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Russian co. cuts gas supplies to Ukraine

January 1, 2009 9:58:40 AM PST
Russia's gas monopoly Gazprom cut all natural gas supplies to Ukraine on Thursday morning after talks broke down over payments for past shipments and a new energy price contract for 2009. The cutoff raised fears of a repetition of the January 2006 gas crisis, when a similar dispute between Russia and Ukraine briefly interrupted gas shipments to many European countries. But both Russia and Ukraine took great pains Thursday to prove they can be reliable energy partners for Europe.

They also appeared to be moving closer to a solution, although no new talks were scheduled.

While cutting gas to Ukraine, Gazprom said it also increased the amount of gas pumped through pipelines that mainly serve Europe. Ukraine's president and prime minister, meanwhile, said they would guarantee the uninterrupted transit of natural gas through Ukrainian territory to Europe.

Europeans get about a quarter of their gas from Russia, and Ukraine controls the pipelines through which Russia supplies most of its customers in Europe. Natural gas is used for heating and to generate electricity, and the cutoff to Ukraine comes as Europe approaches the depths of winter.

Russian Prime Minister Vladimir Putin warned Ukraine against diverting gas intended for other customers, saying that could have "quite serious consequences for the transit country itself" by damaging relations with Europe.

Gazprom spokesman Sergei Kupriyanov said it would be clear only Friday whether all the gas for Europe was getting through.

European countries also have built up their gas storage since the 2006 crisis and would be unlikely to see any disruption for several weeks, said Chris Weafer, chief strategist at Uralsib bank.

Naftogaz director Oleh Dubina has said Ukraine has enough gas in reserve to last through early April.

The deadlock over gas supplies reflects the deep political split between Moscow and Kiev.

Ukrainian President Viktor Yushchenko has angered the Kremlin through his efforts to build ties to Western Europe and his support of Georgia in its August war with Russia.

Ukraine's position in the dispute is further complicated by divisions in the country's leadership. Yushchenko and Prime Minister Yulia Tymoshenko, bitter political rivals, are at odds over gas policy and relations with Russia, among other issues.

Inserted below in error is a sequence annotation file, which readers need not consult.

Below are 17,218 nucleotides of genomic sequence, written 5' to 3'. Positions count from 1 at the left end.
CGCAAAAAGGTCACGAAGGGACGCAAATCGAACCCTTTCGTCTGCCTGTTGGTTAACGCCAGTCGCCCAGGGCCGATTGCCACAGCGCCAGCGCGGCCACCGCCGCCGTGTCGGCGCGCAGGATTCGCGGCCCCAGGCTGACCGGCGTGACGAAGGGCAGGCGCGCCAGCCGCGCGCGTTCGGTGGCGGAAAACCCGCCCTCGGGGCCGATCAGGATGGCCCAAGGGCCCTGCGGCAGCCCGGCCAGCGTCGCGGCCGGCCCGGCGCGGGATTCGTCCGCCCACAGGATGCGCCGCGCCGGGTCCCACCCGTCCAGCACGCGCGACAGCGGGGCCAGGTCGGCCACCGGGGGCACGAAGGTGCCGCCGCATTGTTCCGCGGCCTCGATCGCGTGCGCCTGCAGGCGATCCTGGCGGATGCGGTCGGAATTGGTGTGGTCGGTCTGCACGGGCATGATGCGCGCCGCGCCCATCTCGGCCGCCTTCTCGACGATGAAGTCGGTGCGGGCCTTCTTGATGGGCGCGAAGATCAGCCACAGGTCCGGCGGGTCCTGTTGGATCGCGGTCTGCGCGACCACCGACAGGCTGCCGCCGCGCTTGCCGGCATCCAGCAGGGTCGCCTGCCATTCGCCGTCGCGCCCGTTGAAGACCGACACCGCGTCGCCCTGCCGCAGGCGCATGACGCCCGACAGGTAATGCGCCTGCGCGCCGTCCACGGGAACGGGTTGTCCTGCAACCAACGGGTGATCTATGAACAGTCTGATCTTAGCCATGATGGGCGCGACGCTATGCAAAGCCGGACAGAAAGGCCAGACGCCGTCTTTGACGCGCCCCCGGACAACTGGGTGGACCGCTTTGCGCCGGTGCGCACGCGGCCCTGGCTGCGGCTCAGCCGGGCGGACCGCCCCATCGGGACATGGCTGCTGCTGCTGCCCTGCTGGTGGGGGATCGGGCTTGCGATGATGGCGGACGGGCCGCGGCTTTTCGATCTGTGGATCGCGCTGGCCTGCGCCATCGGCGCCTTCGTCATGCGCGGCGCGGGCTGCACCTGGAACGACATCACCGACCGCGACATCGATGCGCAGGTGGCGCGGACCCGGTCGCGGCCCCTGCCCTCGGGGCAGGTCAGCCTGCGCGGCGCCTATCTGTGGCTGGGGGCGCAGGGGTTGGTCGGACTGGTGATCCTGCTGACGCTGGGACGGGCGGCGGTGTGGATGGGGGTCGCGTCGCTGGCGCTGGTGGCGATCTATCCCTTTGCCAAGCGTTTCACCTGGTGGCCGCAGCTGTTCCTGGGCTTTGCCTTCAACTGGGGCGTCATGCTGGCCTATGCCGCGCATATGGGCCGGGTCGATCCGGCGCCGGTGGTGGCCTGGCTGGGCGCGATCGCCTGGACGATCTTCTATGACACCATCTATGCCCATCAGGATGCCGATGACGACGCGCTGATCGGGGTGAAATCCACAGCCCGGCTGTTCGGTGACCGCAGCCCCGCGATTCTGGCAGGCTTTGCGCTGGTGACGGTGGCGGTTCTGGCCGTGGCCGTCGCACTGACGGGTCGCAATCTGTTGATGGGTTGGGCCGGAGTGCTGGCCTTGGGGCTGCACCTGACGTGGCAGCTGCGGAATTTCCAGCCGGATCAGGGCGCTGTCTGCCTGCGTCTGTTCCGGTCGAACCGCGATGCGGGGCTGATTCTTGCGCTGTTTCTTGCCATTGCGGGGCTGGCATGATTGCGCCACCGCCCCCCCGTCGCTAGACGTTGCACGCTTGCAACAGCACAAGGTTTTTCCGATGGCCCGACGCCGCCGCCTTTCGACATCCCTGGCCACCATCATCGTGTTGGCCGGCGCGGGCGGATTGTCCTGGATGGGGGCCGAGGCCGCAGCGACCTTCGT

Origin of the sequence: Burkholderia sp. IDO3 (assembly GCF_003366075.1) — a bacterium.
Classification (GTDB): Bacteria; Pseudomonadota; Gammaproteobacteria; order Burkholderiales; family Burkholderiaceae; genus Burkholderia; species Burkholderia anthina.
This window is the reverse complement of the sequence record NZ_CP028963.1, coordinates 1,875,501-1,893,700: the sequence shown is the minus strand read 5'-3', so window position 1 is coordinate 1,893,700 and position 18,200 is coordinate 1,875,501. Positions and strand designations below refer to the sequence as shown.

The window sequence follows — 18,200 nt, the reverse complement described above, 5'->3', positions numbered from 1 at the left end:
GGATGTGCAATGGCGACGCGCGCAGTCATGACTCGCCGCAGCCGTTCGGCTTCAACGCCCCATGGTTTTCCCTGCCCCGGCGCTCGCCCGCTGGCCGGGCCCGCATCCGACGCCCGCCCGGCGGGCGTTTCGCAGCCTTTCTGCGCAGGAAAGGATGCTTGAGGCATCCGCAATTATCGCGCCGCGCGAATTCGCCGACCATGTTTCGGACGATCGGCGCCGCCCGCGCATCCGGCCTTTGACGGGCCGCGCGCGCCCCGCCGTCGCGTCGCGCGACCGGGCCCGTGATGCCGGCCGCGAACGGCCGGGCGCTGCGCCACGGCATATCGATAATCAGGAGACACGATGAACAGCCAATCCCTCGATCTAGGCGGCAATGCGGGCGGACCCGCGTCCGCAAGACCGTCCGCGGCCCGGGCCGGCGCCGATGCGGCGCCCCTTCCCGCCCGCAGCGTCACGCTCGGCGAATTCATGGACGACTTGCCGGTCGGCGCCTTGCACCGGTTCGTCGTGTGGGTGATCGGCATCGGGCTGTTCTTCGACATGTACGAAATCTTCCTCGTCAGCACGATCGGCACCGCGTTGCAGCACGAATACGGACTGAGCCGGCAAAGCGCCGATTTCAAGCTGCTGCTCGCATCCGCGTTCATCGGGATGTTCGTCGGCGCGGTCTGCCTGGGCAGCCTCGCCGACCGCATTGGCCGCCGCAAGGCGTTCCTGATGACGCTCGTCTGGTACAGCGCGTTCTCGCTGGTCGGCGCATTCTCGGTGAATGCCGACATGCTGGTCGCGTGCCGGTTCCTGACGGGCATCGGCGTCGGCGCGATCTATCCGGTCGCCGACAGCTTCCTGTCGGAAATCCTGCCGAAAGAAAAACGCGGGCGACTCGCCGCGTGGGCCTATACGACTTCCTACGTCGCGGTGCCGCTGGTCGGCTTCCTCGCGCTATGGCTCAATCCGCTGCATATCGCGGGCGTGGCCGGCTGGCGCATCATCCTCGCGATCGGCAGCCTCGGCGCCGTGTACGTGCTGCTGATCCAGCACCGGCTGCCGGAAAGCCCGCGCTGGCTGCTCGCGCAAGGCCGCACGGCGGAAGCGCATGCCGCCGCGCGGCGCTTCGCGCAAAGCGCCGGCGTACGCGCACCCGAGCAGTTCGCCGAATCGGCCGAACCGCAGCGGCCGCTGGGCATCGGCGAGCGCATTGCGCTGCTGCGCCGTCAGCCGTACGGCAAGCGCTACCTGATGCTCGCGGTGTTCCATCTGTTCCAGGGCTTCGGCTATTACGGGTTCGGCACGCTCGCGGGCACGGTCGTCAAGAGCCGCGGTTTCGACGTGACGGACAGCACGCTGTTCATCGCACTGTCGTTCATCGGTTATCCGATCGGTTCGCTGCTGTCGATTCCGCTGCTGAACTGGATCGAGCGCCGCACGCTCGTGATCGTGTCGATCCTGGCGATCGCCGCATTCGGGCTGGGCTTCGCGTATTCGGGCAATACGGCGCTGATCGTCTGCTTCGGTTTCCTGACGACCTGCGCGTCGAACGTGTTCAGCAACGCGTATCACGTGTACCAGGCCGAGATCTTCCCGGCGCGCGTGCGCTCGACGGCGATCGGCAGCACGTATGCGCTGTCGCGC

Gazprom had warned it would cut gas supplies unless Ukraine paid off all of a $2.1 billion debt and signed a deal setting prices for 2009 deliveries by midnight Wednesday. Neither was done.

Naftogaz said it had covered the debt when it transferred $1.5 billion on Tuesday to Swiss-based gas trader Rosukrenergo, which is half-owned by Gazprom. Gazprom, however, claims Ukraine owes $600 million more in fines for late payment.

The other stumbling block was the failure to sign a contract for 2009 gas deliveries.

Gazprom had first insisted that Ukraine pay $418 per 1,000 cubic meters of gas in 2009, more than double the $179.50 it paid the previous year.

On Wednesday, Gazprom offered a contract with gas set at $250, which Ukrainian officials said was still too high.

Yushchenko and Tymoshenko offered early Thursday to pay Russia $201 per 1,000 cubic meters of gas if Russia agrees to raise the future price it pays to use Ukraine's pipelines to $2 per 1,000 cubic meters per 100 kilometers.

Gazpom has said the $250 offer is already low and contingent on the current transit fee of $1.70 remaining unchanged. Later Thursday, Naftogaz's Dubina said Ukraine was willing to pay $235, with a transit fee of $1.80.

While Gazprom's European customers now pay more than $400, the cost of gas is expected to fall sharply in the spring as a result of the steep drop in the price of oil.

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Associated Press writer Maria Danilova contributed to this report from Kiev, Ukraine.


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